Author Topic: concerning buddhist meditation  (Read 2190 times)


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concerning buddhist meditation
« on: May 21, 2010, 02:38:09 PM »
I would like share a teaching that I recieved concerning meditation.

first dont be surprised in buddhist terminology conciousness is not the same like in vedanta. here it is part of hte skandhas, and as such part of the experience of samsara.

awereness holds the place of witnessing conciousness...I think you could say this.

conciousness is the ever moving part of the mind, you know it quiet good, you write something in the forum, suddenly you hear a noise, your conciousness follows it, and after some time comes back, then you get disturbed by thirst, you get up and get a glass of water etc...its always moving...

so conciocusness is the skandha wich interacts with the world of hte senses, thoughts, feelings etc (the other skandhas), it is said htat the phenomena of samsara have a kind of shimmering quality, a clarity, the conicousness sees that and graps it. So it moves about between following a thought, feeling a sensation in the body etc. this is the naural movement of the mind, its a given thing...

in vipassana meditation for example you start with following your breath, when youre attention wanders oyu bring it back...when the attention is fixed, then you move up to the fontanel of the head and start to scan your body, from head to toes, very slowly, and from toes again to the head....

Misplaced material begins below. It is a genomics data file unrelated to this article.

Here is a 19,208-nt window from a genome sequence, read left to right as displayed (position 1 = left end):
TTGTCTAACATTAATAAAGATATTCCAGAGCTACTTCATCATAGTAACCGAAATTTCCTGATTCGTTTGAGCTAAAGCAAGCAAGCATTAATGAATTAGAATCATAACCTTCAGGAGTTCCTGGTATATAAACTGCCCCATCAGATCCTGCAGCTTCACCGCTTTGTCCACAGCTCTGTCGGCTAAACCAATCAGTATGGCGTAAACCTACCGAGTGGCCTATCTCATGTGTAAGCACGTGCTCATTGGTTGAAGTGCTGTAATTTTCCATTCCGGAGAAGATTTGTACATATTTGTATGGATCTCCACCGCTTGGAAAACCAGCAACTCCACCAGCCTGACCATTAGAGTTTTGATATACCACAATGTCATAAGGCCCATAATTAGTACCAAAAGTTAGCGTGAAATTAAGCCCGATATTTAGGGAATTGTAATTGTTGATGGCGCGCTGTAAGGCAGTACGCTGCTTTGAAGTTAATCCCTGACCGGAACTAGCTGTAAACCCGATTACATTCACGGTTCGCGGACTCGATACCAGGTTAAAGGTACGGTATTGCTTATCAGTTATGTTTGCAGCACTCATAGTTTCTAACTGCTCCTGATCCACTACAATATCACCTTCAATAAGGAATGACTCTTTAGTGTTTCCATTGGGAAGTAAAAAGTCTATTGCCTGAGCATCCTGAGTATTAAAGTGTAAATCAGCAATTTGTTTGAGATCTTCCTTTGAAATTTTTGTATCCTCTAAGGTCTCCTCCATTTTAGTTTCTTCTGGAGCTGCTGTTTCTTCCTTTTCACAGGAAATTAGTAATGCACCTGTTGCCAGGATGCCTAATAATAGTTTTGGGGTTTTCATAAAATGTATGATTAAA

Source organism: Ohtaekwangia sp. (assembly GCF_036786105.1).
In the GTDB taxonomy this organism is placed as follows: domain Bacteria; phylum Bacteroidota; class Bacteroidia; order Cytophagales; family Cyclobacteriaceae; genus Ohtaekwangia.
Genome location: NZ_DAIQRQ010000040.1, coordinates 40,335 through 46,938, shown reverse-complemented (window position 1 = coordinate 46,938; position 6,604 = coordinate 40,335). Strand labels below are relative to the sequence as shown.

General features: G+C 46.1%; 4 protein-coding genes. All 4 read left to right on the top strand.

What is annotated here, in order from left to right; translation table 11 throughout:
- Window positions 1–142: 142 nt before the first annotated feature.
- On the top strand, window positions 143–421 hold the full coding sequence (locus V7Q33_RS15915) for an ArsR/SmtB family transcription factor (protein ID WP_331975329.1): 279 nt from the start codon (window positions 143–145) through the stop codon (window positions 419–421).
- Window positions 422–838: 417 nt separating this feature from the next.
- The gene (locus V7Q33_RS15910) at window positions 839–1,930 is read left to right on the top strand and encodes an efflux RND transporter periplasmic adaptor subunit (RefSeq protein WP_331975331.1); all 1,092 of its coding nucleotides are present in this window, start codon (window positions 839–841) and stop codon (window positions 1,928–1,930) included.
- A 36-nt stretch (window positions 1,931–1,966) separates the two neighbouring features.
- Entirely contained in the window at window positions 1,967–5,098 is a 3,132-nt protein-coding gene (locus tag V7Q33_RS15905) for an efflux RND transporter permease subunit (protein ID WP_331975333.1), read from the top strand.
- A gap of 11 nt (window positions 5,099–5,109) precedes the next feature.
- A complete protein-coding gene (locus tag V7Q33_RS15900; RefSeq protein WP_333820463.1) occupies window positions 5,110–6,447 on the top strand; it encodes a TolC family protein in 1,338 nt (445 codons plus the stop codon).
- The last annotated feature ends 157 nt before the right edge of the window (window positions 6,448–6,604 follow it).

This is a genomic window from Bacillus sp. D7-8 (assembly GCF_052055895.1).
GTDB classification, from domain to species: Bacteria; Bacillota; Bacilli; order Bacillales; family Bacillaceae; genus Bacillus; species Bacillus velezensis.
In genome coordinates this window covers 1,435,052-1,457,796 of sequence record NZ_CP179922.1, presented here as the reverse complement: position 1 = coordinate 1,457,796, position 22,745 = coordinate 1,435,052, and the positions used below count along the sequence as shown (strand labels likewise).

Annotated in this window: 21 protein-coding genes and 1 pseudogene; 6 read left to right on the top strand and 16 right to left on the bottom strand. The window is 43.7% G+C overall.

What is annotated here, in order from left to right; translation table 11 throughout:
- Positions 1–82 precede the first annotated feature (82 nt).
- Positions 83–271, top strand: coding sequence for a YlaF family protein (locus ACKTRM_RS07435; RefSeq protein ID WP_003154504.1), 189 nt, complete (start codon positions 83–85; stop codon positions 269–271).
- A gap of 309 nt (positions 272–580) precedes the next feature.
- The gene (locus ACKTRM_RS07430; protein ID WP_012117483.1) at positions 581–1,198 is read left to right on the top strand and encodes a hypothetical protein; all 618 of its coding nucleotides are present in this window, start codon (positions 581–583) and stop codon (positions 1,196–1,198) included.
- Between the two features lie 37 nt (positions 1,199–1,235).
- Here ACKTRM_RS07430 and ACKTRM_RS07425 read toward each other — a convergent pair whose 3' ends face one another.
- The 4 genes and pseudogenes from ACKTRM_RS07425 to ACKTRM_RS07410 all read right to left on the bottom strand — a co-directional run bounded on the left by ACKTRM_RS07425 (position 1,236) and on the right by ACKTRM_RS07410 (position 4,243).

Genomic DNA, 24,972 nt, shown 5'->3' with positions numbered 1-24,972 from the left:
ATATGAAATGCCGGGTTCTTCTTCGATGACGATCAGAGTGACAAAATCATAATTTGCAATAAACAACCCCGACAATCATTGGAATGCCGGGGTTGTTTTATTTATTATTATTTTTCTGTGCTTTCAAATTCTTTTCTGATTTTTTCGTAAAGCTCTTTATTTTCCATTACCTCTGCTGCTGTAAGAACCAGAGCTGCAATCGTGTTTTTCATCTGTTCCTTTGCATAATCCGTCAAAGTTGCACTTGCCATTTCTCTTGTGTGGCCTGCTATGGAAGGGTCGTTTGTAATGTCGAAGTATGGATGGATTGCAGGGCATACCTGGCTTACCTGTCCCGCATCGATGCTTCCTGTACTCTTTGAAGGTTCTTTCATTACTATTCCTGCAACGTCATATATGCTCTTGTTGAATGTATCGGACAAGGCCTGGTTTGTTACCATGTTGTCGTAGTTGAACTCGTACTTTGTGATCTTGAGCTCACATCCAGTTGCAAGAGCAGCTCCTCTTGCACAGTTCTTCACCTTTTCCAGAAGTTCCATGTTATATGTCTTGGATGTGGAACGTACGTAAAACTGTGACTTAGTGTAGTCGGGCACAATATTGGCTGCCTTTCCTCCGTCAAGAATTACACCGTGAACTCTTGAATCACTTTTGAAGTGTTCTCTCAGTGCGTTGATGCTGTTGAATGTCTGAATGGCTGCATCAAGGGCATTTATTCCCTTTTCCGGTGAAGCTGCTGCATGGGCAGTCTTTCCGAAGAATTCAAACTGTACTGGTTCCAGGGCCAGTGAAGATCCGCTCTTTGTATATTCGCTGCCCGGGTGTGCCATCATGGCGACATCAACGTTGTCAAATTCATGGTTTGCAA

you recognize all sensations, maybe name it very briefly and move on like: "ears are stitching" etc.

besides this you try to catch conciousness in hte prosess of creating a sense of self, of personality out of the sensations...

so there is the experience (wich is direct, always fresh) and then there is conciousness saying "thats my experience". in vipassana you try to recognize this process between, direct experience and "that is my experience"

that would be to see the natural movement of conciousness, and at the same time triing to focus on the creating of a fixed or solid persona, wich owns and is created out of a chain of "experiences"..


in dzogchen meditation it is about resting as awereness.

awereness is always fresh, has infinit potential to manifest, is patient with all that arises, is in peace with all that arises, it is not increased from a possitive experience and it does not decline in a negative experience..

when you sit down to rest as awereness then conciousness will play its tricks, its natural.

if you now set out to stop conciousness doing its work, then who does this? awereness is non-active...

so thoughts arise, conciousess clings to them because they are very shiny...and you follow this thoughts you expereince yourself not as awereness but as conciousness, beeing one with the thoughts, beeing made of them, beeing in constatnt movement and thinking this to be real and that there is a fixed persona in the process...

what to do?

if you do something against it, then you would work with conciousness.
you have to recollect yourself, feeling and touching the immidiacy of hte experience again, seeing clearly "Iam following thoughts, Iam wandering and Iam lost in samsara" and this recognition brings you back to awereness, wich is the witness of conciousness...

conciousness in a way happens in awereness...awereness is the space that contains all skandhas

may it be virtous


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Re: concerning buddhist meditation